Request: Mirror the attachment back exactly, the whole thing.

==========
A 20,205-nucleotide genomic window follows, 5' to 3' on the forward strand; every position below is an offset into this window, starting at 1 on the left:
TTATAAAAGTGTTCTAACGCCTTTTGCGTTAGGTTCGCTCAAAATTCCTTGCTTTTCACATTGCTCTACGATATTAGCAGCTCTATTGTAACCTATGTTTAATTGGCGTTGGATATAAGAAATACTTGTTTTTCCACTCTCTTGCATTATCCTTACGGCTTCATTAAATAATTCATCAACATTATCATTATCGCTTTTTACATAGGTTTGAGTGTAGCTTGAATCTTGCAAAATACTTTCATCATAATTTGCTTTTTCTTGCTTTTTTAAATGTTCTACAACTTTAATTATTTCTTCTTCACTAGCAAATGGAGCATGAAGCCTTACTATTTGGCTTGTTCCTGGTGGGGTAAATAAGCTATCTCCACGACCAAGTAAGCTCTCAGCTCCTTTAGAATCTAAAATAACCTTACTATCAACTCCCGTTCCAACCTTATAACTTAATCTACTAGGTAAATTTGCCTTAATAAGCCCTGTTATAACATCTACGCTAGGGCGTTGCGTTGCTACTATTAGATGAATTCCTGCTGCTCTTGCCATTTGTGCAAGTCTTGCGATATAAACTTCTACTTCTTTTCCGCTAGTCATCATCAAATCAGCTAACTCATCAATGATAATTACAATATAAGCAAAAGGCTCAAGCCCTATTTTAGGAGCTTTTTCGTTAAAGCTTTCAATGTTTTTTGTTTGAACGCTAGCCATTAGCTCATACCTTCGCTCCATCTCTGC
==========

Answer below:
A 20,205-nucleotide genomic window follows, 5' to 3' on the forward strand; every position below is an offset into this window, starting at 1 on the left:
TTATAAAAGTGTTCTAACGCCTTTTGCGTTAGGTTCGCTCAAAATTCCTTGCTTTTCACATTGCTCTACGATATTAGCAGCTCTATTGTAACCTATGTTTAATTGGCGTTGGATATAAGAAATACTTGTTTTTCCACTCTCTTGCATTATCCTTACGGCTTCATTAAATAATTCATCAACATTATCATTATCGCTTTTTACATAGGTTTGAGTGTAGCTTGAATCTTGCAAAATACTTTCATCATAATTTGCTTTTTCTTGCTTTTTTAAATGTTCTACAACTTTAATTATTTCTTCTTCACTAGCAAATGGAGCATGAAGCCTTACTATTTGGCTTGTTCCTGGTGGGGTAAATAAGCTATCTCCACGACCAAGTAAGCTCTCAGCTCCTTTAGAATCTAAAATAACCTTACTATCAACTCCCGTTCCAACCTTATAACTTAATCTACTAGGTAAATTTGCCTTAATAAGCCCTGTTATAACATCTACGCTAGGGCGTTGCGTTGCTACTATTAGATGAATTCCTGCTGCTCTTGCCATTTGTGCAAGTCTTGCGATATAAACTTCTACTTCTTTTCCGCTAGTCATCATCAAATCAGCTAACTCATCAATGATAATTACAATATAAGCAAAAGGCTCAAGCCCTATTTTAGGAGCTTTTTCGTTAAAGCTTTCAATGTTTTTTGTTTGAACGCTAGCCATTAGCTCATACCTTCGCTCCATCTCTGC